Changing lives for 21 years


OUT’s offices in Hatfield, Pretoria

OUT, the Pretoria-based health and well-being non-profit organisation serving the LGBT community, is celebrating its 21st anniversary this year.

One of the longest-running LGBT groups in the country OUT was launched on the cusp of the new South Africa. Initially a loose network of individuals who wanted to make a difference, it’s become a respected professional organisation and a model for many community groups.

Today, OUT runs a clinic in Hatfield, offering its clients – who are often discriminated against by mainstream service providers – numerous health and psychosocial services, such as HIV and STI prevention and treatment, and counselling. Other crucial work is training mainstream service providers, largely in the health field, to meet the needs of LGBT clients.

The organisation further has a proud history of lobbying for legal reform and ensuring justice for LGBT people in South Africa. This includes being instrumental in the successful campaign to legalise same-sex marriage in 2005 and working with civil society and government against the ongoing scourge of hate crimes.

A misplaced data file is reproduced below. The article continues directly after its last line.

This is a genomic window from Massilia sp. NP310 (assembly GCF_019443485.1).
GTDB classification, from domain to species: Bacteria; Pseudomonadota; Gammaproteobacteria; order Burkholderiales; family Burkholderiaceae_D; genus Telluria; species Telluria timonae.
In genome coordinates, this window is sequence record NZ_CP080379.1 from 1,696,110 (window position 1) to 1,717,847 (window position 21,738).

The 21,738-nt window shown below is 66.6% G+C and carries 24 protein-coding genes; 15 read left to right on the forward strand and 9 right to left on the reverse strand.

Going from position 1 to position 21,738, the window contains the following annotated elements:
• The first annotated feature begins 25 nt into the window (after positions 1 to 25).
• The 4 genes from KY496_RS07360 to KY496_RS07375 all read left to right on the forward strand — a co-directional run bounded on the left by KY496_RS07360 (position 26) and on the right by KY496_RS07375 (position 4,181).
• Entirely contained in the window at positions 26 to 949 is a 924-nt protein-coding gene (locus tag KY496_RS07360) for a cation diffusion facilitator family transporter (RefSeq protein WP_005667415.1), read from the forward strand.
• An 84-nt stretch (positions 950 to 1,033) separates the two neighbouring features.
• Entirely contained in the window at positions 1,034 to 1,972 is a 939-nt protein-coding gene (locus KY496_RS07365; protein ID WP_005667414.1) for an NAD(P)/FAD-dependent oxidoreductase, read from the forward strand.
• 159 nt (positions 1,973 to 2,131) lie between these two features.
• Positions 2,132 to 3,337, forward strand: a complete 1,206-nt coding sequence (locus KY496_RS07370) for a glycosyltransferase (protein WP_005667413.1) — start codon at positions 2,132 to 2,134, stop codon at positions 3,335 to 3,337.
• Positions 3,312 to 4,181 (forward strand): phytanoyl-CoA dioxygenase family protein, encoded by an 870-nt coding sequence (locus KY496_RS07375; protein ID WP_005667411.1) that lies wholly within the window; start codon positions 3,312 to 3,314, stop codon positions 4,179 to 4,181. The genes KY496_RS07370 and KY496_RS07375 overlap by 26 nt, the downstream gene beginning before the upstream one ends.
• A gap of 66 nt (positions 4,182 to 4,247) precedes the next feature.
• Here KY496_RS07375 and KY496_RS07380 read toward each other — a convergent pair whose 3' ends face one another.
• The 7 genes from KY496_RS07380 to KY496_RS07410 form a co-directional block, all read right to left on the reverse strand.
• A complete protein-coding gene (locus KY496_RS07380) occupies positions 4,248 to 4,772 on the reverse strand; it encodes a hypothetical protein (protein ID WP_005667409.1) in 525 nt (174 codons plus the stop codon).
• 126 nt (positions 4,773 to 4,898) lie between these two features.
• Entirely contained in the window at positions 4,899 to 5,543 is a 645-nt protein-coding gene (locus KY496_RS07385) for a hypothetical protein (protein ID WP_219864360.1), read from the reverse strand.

OUT’s groundbreaking research assessing the needs of LGBT people was also the first such research ever undertaken in South Africa.

“It’s been a very rewarding 21 years. We have accomplished so much; research-wise, providing services, and ensuring long-term and paradigm-shifting legal reform,” said OUT Director Dawie Nel.

He revealed that since launching its professional services in 2006, OUT has:

  • Provided clinical services – including HIV testing, medication and other medical and sexual health services – to over 7,000 people.
  • Provided face to face and telephonic counselling and support to over 10,000 individuals.
  • Trained over 8,000 nurses, doctors, psychologists, counsellors and other service providers on the unique needs of the LGBT community.
  • Reached almost 33,000 people in diverse communities with support, information, safer sex packs and flyers through its peer outreach workers.
  • Distributed literally hundreds of thousands of condoms, lubrication packs, dental dams and HIV and STI awareness pamphlets.

“We’ve seen South Africa move from so much promise in 1994 to current-day incompetence and arrogance. But it will change again; there are many positives in this country that will once again set the tone,” said Nel.

“Our work offers many lessons; the value of consistency, of community involvement and development, and the values of equality, integrity and dignity. We look forward to the next 21 years!” he exclaimed.

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